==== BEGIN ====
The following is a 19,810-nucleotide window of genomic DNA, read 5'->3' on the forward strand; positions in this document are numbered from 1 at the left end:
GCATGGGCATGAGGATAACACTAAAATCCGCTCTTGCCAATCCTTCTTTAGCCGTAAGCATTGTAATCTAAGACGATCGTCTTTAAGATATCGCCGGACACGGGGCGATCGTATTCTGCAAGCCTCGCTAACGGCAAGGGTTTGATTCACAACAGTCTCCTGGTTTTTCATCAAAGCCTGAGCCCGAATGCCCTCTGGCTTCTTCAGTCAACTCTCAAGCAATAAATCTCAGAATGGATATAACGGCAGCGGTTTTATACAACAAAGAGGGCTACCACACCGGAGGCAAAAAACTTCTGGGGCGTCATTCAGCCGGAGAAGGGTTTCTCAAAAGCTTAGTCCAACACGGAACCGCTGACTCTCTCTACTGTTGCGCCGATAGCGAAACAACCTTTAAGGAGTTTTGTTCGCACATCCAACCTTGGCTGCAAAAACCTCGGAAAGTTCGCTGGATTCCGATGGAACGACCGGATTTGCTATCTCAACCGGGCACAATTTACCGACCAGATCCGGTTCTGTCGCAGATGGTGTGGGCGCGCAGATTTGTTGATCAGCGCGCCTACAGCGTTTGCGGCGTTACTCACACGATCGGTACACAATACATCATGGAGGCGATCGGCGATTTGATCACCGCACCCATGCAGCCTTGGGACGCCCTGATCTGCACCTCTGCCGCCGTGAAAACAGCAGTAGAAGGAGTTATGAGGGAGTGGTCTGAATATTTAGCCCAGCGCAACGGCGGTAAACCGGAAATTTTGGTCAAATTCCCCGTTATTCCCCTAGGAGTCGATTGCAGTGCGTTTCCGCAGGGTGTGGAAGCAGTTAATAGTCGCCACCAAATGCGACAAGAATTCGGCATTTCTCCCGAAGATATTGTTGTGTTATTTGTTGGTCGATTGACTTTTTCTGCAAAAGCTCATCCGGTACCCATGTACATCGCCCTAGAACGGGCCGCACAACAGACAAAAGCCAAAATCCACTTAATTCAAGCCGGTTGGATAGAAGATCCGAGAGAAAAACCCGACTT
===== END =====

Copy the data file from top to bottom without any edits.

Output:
The following is a 19,810-nucleotide window of genomic DNA, read 5'->3' on the forward strand; positions in this document are numbered from 1 at the left end:
GCATGGGCATGAGGATAACACTAAAATCCGCTCTTGCCAATCCTTCTTTAGCCGTAAGCATTGTAATCTAAGACGATCGTCTTTAAGATATCGCCGGACACGGGGCGATCGTATTCTGCAAGCCTCGCTAACGGCAAGGGTTTGATTCACAACAGTCTCCTGGTTTTTCATCAAAGCCTGAGCCCGAATGCCCTCTGGCTTCTTCAGTCAACTCTCAAGCAATAAATCTCAGAATGGATATAACGGCAGCGGTTTTATACAACAAAGAGGGCTACCACACCGGAGGCAAAAAACTTCTGGGGCGTCATTCAGCCGGAGAAGGGTTTCTCAAAAGCTTAGTCCAACACGGAACCGCTGACTCTCTCTACTGTTGCGCCGATAGCGAAACAACCTTTAAGGAGTTTTGTTCGCACATCCAACCTTGGCTGCAAAAACCTCGGAAAGTTCGCTGGATTCCGATGGAACGACCGGATTTGCTATCTCAACCGGGCACAATTTACCGACCAGATCCGGTTCTGTCGCAGATGGTGTGGGCGCGCAGATTTGTTGATCAGCGCGCCTACAGCGTTTGCGGCGTTACTCACACGATCGGTACACAATACATCATGGAGGCGATCGGCGATTTGATCACCGCACCCATGCAGCCTTGGGACGCCCTGATCTGCACCTCTGCCGCCGTGAAAACAGCAGTAGAAGGAGTTATGAGGGAGTGGTCTGAATATTTAGCCCAGCGCAACGGCGGTAAACCGGAAATTTTGGTCAAATTCCCCGTTATTCCCCTAGGAGTCGATTGCAGTGCGTTTCCGCAGGGTGTGGAAGCAGTTAATAGTCGCCACCAAATGCGACAAGAATTCGGCATTTCTCCCGAAGATATTGTTGTGTTATTTGTTGGTCGATTGACTTTTTCTGCAAAAGCTCATCCGGTACCCATGTACATCGCCCTAGAACGGGCCGCACAACAGACAAAAGCCAAAATCCACTTAATTCAAGCCGGTTGGATAGAAGATCCGAGAGAAAAACCCGACTT